Scott Phillips



A Novel

Celebrity and crime pay off big time for an American sociopath in Paris in “one of the great joys in new noir fiction” (Los Angeles Review of Books).

Dr. Crandall Taylor—or rather the actor who plays him—is enjoying a cushy new life in the City of the Lights where his now–cancelled American soap opera has become a prime time retro cult hit. This newfound stardom isn’t wasted on him. Anxious to keep his brutal past a secret from fans, he’s enjoying all the fruits that fame has to offer: adulation, entrée into the trendiest clubs, and sex. What he really wants is to fund a feature film.

Crandall uses his charm and intellect to draw into his narcissistic web four women: a horny network executive; an internet porn star; a bookish university student with a nasty bent; and the fetching starlet wife of an arms dealer. Crandall accepts both the crime lord’s cash and his beautiful wife’s advances. Big mistake. Now Crandall must channel his violent, megalomaniacal dark side just to stay alive—and on the run.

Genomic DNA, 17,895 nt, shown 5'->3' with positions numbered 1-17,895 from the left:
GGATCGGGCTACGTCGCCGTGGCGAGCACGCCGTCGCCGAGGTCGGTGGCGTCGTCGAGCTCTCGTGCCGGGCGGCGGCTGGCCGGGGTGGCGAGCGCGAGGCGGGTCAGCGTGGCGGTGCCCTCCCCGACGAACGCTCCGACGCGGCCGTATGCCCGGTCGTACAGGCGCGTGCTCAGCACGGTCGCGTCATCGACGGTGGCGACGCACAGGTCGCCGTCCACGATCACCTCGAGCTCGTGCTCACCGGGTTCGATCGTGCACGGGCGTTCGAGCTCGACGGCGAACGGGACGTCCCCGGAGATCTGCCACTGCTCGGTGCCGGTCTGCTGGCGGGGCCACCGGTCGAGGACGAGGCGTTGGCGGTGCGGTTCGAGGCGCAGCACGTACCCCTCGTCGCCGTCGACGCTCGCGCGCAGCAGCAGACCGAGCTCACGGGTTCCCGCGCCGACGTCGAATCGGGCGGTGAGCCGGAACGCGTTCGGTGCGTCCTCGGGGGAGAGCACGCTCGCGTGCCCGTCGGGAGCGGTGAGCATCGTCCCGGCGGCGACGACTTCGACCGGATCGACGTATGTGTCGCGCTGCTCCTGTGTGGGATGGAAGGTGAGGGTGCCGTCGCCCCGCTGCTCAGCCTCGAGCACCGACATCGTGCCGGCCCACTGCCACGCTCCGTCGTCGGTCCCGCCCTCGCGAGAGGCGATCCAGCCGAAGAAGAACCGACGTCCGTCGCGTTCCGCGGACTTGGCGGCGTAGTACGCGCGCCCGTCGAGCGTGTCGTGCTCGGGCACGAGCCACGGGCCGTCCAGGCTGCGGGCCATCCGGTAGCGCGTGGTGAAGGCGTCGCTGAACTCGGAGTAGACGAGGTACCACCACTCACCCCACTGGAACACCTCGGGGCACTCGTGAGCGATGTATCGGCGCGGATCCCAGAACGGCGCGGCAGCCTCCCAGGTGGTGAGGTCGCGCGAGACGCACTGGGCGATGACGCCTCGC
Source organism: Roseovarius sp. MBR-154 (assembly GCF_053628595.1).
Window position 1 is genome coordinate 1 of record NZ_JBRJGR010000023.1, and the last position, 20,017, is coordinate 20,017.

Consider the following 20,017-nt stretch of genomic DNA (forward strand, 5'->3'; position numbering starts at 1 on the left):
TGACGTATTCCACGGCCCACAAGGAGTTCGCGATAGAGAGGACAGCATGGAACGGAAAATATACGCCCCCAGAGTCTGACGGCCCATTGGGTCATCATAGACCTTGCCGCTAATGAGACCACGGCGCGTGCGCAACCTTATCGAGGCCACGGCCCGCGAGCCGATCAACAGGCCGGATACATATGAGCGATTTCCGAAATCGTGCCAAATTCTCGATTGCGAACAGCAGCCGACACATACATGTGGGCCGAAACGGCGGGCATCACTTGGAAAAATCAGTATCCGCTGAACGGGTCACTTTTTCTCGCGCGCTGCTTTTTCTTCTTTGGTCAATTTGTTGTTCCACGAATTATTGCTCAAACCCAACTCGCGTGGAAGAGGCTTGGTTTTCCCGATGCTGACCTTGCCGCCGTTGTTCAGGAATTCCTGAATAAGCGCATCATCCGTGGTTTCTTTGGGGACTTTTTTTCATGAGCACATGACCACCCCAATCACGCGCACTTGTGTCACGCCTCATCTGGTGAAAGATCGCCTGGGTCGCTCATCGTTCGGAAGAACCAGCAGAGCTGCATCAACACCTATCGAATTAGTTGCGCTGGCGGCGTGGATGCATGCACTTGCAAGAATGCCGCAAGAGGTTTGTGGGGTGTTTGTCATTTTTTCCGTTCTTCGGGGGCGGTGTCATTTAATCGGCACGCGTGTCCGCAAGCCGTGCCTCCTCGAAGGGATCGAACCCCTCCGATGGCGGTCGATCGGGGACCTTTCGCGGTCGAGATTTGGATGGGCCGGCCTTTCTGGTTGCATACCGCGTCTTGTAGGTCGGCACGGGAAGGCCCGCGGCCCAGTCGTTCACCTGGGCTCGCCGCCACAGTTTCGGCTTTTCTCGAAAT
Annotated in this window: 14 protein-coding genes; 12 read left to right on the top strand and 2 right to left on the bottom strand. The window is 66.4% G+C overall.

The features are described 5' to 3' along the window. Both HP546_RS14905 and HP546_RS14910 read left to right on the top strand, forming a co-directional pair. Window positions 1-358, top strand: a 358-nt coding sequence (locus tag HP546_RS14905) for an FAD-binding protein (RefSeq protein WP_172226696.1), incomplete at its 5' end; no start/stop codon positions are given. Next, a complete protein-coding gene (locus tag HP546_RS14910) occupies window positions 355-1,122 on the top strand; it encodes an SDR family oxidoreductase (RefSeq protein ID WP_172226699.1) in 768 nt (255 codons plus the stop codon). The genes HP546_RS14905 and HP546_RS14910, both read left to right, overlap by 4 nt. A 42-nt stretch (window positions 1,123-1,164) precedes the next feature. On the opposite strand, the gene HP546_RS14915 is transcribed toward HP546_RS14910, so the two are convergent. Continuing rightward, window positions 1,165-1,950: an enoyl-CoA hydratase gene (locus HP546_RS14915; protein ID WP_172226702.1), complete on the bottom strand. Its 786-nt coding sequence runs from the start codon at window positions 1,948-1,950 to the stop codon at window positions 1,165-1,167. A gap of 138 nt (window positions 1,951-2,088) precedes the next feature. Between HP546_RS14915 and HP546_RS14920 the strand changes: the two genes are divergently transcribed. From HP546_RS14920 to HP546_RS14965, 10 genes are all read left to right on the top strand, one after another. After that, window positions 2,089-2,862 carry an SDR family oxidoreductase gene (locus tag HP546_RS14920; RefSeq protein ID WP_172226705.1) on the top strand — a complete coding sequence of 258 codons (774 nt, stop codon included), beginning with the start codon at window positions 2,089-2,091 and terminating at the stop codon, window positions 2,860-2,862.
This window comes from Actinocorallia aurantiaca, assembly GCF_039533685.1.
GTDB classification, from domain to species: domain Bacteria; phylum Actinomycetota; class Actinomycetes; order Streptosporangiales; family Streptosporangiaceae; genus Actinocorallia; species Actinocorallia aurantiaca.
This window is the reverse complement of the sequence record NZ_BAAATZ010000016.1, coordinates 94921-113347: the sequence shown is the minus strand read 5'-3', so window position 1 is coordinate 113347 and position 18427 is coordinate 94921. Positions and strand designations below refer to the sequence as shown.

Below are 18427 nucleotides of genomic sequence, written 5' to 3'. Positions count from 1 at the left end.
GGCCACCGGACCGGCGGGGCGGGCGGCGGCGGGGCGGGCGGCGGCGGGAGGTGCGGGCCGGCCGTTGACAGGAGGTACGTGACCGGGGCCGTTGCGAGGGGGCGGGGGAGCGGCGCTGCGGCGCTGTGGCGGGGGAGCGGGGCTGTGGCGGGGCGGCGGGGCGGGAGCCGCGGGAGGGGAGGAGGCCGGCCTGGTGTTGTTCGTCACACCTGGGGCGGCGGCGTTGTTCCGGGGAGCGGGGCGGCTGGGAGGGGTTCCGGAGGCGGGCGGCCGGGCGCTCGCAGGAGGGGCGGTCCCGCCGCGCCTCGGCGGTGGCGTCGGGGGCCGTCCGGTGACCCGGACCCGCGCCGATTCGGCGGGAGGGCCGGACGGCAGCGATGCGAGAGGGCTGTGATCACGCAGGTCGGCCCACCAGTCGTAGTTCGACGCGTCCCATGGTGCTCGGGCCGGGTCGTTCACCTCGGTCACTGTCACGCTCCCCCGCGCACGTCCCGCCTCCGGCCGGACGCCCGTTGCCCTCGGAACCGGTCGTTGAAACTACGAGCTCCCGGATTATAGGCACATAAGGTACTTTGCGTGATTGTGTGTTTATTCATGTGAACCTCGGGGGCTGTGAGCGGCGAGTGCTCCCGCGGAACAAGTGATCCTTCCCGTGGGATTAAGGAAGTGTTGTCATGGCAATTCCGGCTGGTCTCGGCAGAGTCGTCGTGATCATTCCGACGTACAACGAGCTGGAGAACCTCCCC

From the national bestselling author of The Ice Harvest comes “an ingeniously twisty old–school noir along the lines of James M. Cain” (Spinetingler Magazine). With it, the “mad, bad, and dangerous to know . . . quintessential American huckster . . . and in Phillip’s sly, deft hands we find ourselves sinking down eagerly with him, glorying in the beautiful muck” (Edgar Award–winning author Megan Abbott).

The Adjustment

The war is over, but that doesn't mean things are getting better. For PR man Wayne Ogden or any of the returning vets. The town of Wichita, Kansas—built around the industry of Collins Aircraft and its wealthy founder, Everett Collins—is not how they remember it. Against the background violence committed by the returning soldiers trying to make an adjustment back into civilian life, Wayne attempts to destroy his former mentor and take down Collins Aircraft—the once fabled company that provided planes to Amelia Earhart, Charles Lindbergh, and Wiley Post. All along the way he is haunted by poison pen letters, anonymously sent, that carry threats alluding to his black market work as a supply sergeant in the Quartermaster Corps. As the letters reveal more and more of Wayne's secretive wartime past, his plan to destroy Collins and his company takes an increasingly darker turn that leads to blackmail, extortion, and murder. Phillips expertly crafts an instant noir classic that presents the birth of a postwar American criminal.